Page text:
silverflight8: Different shades of blue flowing on a white background like waves (Fractal)
In honour of April Poetry Month, one of my favourite poems:

Euclid Alone - Edna St Vincent Millay

Euclid alone has looked on Beauty bare.
Let all who prate of Beauty hold their peace,
And lay them prone upon the earth and cease
To ponder on themselves, the while they stare
At nothing, intricately drawn nowhere
In shapes of shifting lineage; let geese
Gabble and hiss, but heroes seek release
From dusty bondage into luminous air.
O blinding hour, O holy, terrible day,
When first the shaft into his vision shone
Of light anatomized! Euclid alone
Has looked on Beauty bare. Fortunate they
Who, though once only and then but far away,
Have heard her massive sandal set on stone.

I'm not doing the one poem a day posting (or writing - kudos to everyone doing that) but I am really appreciating all the poetry on my flist.
silverflight8: stacked old books (books)
I read twelve of Marie de France's lays yesterday. I read the version by Burgess and Busby (published by Penguin, 1999), who translate them into (modern 1) English prose. If you're not familiar, they're lays attributed to a twelfth-century author, who lived in England (hence the appellation of "from France"). She is quite upfront about where she has gotten these stories; I think all of them I read had an introductory few lines saying they were Breton lays, and that they were true stories at the end.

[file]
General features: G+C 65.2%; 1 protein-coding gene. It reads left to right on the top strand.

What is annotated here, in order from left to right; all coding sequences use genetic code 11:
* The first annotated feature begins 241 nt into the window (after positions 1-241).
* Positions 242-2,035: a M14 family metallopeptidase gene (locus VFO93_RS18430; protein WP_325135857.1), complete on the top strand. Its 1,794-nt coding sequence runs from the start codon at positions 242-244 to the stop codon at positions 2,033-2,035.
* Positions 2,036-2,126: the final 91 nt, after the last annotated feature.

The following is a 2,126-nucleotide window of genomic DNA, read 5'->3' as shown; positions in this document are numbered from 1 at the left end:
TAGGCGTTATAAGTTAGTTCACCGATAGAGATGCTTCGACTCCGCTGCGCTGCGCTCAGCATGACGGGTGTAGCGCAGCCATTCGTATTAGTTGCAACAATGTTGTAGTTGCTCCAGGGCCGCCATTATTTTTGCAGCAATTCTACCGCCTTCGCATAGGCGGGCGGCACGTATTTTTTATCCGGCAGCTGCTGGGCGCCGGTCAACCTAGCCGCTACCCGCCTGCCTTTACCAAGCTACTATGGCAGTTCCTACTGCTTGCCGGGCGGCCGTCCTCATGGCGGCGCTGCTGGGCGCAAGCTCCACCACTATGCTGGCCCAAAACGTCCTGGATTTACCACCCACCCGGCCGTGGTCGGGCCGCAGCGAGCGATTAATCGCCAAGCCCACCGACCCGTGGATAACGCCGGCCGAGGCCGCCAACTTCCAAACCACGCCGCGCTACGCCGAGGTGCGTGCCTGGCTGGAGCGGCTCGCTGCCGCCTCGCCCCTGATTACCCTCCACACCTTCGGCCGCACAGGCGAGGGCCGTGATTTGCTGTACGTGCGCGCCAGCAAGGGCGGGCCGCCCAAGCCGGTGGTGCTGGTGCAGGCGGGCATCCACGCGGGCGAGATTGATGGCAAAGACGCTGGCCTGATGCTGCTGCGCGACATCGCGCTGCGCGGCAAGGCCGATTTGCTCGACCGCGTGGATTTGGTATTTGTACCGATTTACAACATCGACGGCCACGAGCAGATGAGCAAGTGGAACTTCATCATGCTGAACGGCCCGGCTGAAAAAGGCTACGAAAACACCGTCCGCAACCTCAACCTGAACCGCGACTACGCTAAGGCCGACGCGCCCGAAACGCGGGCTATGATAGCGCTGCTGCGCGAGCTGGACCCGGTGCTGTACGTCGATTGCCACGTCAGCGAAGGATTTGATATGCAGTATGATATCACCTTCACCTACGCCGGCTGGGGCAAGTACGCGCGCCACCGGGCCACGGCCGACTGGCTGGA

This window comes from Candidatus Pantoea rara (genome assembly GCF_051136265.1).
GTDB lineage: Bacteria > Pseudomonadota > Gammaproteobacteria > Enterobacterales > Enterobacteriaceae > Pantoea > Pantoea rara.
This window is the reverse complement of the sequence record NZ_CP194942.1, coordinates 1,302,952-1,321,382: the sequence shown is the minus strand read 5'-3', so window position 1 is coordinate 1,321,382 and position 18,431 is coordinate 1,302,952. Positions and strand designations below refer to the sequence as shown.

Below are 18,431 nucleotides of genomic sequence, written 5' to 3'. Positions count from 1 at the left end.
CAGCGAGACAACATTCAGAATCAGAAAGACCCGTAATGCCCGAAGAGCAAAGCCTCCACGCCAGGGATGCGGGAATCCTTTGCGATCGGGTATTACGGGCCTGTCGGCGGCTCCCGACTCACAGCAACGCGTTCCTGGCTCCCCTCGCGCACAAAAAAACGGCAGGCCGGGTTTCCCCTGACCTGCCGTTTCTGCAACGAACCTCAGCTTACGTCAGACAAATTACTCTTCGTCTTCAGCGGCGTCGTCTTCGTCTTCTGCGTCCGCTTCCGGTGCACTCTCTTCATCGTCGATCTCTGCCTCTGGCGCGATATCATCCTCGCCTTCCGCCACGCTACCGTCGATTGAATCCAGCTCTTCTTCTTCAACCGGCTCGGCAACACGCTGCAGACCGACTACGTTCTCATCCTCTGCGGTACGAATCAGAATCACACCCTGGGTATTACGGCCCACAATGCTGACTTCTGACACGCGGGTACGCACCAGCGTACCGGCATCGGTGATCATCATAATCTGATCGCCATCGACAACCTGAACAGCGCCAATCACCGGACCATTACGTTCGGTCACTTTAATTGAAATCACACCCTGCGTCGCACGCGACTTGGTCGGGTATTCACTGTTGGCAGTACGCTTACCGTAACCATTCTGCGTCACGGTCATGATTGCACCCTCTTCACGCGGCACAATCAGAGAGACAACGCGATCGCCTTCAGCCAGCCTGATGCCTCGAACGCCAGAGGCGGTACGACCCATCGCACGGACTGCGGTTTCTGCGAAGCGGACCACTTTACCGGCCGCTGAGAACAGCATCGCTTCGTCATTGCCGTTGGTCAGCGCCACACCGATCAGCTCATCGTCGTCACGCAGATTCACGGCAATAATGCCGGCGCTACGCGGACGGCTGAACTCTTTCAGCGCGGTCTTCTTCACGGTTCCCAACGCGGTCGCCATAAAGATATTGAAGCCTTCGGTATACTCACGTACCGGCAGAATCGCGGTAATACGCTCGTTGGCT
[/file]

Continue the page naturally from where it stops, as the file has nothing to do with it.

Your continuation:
I think they are the most courtly things I've ever read. Many of them are quite short--even translated into prose, they are are two small pages. Others are longer, but they are full of knights and ladies (generally unnamed), usually suffering one way or another because of love. The first one was about a man, who, stag-hunting one day, kills the hind and it curses him (in words) to never be cured until he is loved by someone who suffers terribly for love (and he has to suffer too.) He gets on a boat that is sitting inexplicably in his harbour, and it spirits him away to a woman whose husband, being jealous, has locked her in an island keep. They are of course discovered, but before they are separated they tie complex knots into each other--the woman has a belt tied, and the man has his shirt-tails knotted. It's very Cinderella at the end; they eventually identify each other because the knots cannot be untied by anyone else.

Then there are ones like the one where the king falls in love with his seneschal's wife, and they plot to kill the seneschal by preparing two baths, one with warm water and the other with scalding. Well, they set them out in the chamber while the seneschal went out, and of course he returned while they were in bed. The king leaps out of bed hastily to conceal his purpose and lands most in the scalding one, where he dies. (Then so does the seneschal's wife.)

Lots of love, adultery, jealousies, and surprisingly lots of happily-ever-afters. There's just a lot of variety--sometimes they persevere and have a happy ending, sometimes they die horribly/tragically, and others just...culminate in revenge attained. There was also the story of the couple who sent each other messages in a swan for twenty years (the woman was married). I am not sure but I think it was just the one swan. I had to Wikipedia this but apparently swans can and do live up to twenty! Other things which appeared: werewolf husbands, men shapeshifting into hawks, and jealousy leading to killing nightingales. OK, so I exaggerate, there's only one of each. But the werewolf one took me aback.